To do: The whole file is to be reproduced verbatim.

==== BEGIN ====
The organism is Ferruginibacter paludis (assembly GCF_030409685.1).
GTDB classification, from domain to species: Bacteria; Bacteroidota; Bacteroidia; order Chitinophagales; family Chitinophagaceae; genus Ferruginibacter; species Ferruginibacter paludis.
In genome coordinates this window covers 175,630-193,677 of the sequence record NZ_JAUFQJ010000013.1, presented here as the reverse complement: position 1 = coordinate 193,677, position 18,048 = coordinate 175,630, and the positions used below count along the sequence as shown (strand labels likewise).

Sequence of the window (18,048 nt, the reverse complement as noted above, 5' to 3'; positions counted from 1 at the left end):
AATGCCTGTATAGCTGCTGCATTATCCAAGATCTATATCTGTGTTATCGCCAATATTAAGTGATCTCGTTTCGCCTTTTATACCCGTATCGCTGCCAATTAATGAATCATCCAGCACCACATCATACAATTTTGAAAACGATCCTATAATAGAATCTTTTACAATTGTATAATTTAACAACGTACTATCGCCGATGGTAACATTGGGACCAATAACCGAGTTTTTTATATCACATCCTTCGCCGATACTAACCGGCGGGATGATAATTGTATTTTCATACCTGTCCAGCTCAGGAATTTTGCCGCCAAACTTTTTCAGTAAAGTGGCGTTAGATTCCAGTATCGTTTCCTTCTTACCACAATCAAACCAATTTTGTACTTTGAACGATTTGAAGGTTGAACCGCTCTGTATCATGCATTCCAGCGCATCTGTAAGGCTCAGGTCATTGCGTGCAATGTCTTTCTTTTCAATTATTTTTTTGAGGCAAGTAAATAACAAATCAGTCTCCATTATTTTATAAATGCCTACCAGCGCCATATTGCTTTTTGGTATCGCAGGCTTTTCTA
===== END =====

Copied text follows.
The organism is Ferruginibacter paludis (assembly GCF_030409685.1).
GTDB classification, from domain to species: Bacteria; Bacteroidota; Bacteroidia; order Chitinophagales; family Chitinophagaceae; genus Ferruginibacter; species Ferruginibacter paludis.
In genome coordinates this window covers 175,630-193,677 of the sequence record NZ_JAUFQJ010000013.1, presented here as the reverse complement: position 1 = coordinate 193,677, position 18,048 = coordinate 175,630, and the positions used below count along the sequence as shown (strand labels likewise).

Sequence of the window (18,048 nt, the reverse complement as noted above, 5' to 3'; positions counted from 1 at the left end):
AATGCCTGTATAGCTGCTGCATTATCCAAGATCTATATCTGTGTTATCGCCAATATTAAGTGATCTCGTTTCGCCTTTTATACCCGTATCGCTGCCAATTAATGAATCATCCAGCACCACATCATACAATTTTGAAAACGATCCTATAATAGAATCTTTTACAATTGTATAATTTAACAACGTACTATCGCCGATGGTAACATTGGGACCAATAACCGAGTTTTTTATATCACATCCTTCGCCGATACTAACCGGCGGGATGATAATTGTATTTTCATACCTGTCCAGCTCAGGAATTTTGCCGCCAAACTTTTTCAGTAAAGTGGCGTTAGATTCCAGTATCGTTTCCTTCTTACCACAATCAAACCAATTTTGTACTTTGAACGATTTGAAGGTTGAACCGCTCTGTATCATGCATTCCAGCGCATCTGTAAGGCTCAGGTCATTGCGTGCAATGTCTTTCTTTTCAATTATTTTTTTGAGGCAAGTAAATAACAAATCAGTCTCCATTATTTTATAAATGCCTACCAGCGCCATATTGCTTTTTGGTATCGCAGGCTTTTCTA